Decision Date: September 8, 2011
Court: S.D. New York
Holding: Coty’s motion for summary judgment of invalidity denied
Opinion: Plaintiff Telebrands Corp sued Del Laboratories, Inc., Coty US, LLC, and Coty, Inc. for infringement of U.S. Design Patent D596,802, entitled Foot Micro File. Telebrands manufactures and sells the Ped Egg, an oval-shaped foot file used to remove dry skin. Coty sells a three-piece pedicure set called the Sally Hansen Pedi-Perfect, which includes an oval-shaped foot file. The court denied Coty’s request for summary judgment of invalidity based on functionality.
In order to determine whether Coty was entitled to summary judgment, the Court first needed to determine whether there was a question of “material fact that the claimed design is functional.” To do this, the court relied on the Morton-Norwich factors, which are “(1) the existence of a utility patent disclosing the utilitarian advantages of the design; (2) advertising materials in which the originator of the design touts the design’s utilitarian advantages; (3) the availability to competitors of functionally equivalent designs; and (4) facts indicating that the design results in a comparatively simple or cheap method of manufacturing the product.”
Coty asserted that the claimed design was functional and provided specific evidence relating to the Morton-Norwich factors. In particular, Coty drew attention to the fact that Telebrands pursued a utility patent for the Ped Egg that contained “unambigouous and repeated references to the functionality of the ovoid design.” Coty further asserted that the Ped Egg packaging, which calls out the ergonomic and convenient shape of the file, “touts the utilitarian advantages of the design.” In addition, an expert for Coty declared that a symmetrical ovoid shape is a comparatively simple form for injection molding, the method used to form the plastic housing of the Ped Egg and Pedi Perfect products.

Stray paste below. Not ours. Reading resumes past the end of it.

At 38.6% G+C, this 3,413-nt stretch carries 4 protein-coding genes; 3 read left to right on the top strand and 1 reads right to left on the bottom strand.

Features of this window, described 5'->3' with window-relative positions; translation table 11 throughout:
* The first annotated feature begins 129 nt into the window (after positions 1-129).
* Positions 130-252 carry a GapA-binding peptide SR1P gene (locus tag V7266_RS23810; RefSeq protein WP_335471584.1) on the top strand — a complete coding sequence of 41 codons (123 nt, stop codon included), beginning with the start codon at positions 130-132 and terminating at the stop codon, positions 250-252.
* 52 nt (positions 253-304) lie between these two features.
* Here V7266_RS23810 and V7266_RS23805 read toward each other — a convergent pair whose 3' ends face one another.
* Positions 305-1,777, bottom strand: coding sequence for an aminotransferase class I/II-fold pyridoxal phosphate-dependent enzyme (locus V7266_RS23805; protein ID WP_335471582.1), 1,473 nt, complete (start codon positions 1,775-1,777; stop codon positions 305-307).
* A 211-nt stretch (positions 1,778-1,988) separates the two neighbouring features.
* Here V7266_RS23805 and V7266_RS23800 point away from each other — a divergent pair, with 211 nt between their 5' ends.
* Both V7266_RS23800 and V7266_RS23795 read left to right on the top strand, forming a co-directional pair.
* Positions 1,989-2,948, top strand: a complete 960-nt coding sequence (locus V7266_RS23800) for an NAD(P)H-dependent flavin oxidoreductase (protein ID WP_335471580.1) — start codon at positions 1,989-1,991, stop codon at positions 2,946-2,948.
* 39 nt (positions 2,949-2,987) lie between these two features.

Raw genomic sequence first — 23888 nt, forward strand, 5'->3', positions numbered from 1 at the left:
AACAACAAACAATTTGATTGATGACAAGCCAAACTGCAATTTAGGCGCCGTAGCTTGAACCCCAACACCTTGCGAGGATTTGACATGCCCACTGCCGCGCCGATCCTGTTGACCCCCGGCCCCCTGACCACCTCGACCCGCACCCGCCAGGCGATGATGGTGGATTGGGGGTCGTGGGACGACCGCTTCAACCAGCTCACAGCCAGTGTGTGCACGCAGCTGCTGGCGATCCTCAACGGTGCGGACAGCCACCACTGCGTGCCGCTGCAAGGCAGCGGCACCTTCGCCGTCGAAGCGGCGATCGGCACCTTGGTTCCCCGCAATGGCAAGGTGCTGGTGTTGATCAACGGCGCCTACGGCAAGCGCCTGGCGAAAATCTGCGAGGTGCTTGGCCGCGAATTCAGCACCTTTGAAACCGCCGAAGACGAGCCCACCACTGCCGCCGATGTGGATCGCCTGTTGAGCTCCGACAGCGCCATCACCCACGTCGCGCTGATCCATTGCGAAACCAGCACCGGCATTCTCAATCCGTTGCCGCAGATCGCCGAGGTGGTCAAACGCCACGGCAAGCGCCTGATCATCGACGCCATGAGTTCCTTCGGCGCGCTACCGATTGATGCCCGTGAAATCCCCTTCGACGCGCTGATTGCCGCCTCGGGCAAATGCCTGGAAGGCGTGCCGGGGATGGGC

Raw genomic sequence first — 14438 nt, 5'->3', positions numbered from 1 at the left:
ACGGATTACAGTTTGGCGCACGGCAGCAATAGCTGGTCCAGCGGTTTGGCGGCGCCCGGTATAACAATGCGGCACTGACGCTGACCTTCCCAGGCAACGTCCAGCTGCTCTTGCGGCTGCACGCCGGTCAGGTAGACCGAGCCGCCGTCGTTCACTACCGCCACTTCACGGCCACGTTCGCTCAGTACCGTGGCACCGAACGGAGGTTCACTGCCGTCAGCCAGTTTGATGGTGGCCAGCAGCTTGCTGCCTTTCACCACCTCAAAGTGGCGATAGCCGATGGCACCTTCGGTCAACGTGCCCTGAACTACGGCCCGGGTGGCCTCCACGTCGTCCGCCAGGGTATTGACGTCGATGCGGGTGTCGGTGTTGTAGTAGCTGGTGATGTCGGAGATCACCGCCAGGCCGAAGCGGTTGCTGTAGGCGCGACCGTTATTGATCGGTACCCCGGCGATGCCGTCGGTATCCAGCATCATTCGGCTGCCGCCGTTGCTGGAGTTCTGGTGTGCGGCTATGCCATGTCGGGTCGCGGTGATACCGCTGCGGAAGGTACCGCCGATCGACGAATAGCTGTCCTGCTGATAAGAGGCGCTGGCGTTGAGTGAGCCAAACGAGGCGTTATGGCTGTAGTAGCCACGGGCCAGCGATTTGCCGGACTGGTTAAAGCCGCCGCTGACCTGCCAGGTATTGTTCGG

In response, Telebrands argued that the claimed design is not functional and raised a number of triable issues of material fact. Specifically, Telebrands showed that multiple foot files with a variety of non-ovoid shapes are available on the market. Telebrands also provided evidence that Coty elected to produce an ovoid design that was more expensive per unit than other 3-dimensional circular designs and that Coty opted not to include notches for gripping on the top of its file for purely aesthetic reasons. Because of the triable issues of fact raised by Telebrands, the Court was not able to conclude that the ovoid design of the Ped Egg was “essential to the use or purpose of the article” and therefore denied Coty’s motion for summary judgment.
This case highlights the important strategic considerations necessary when seeking both Utility and Design patent protection for the same product. While it is entirely possible to obtain valid protection through both, a coordinated strategy is necessary and may include having the same patent attorney or firm handle both applications or at the very least having coordination between the different firms.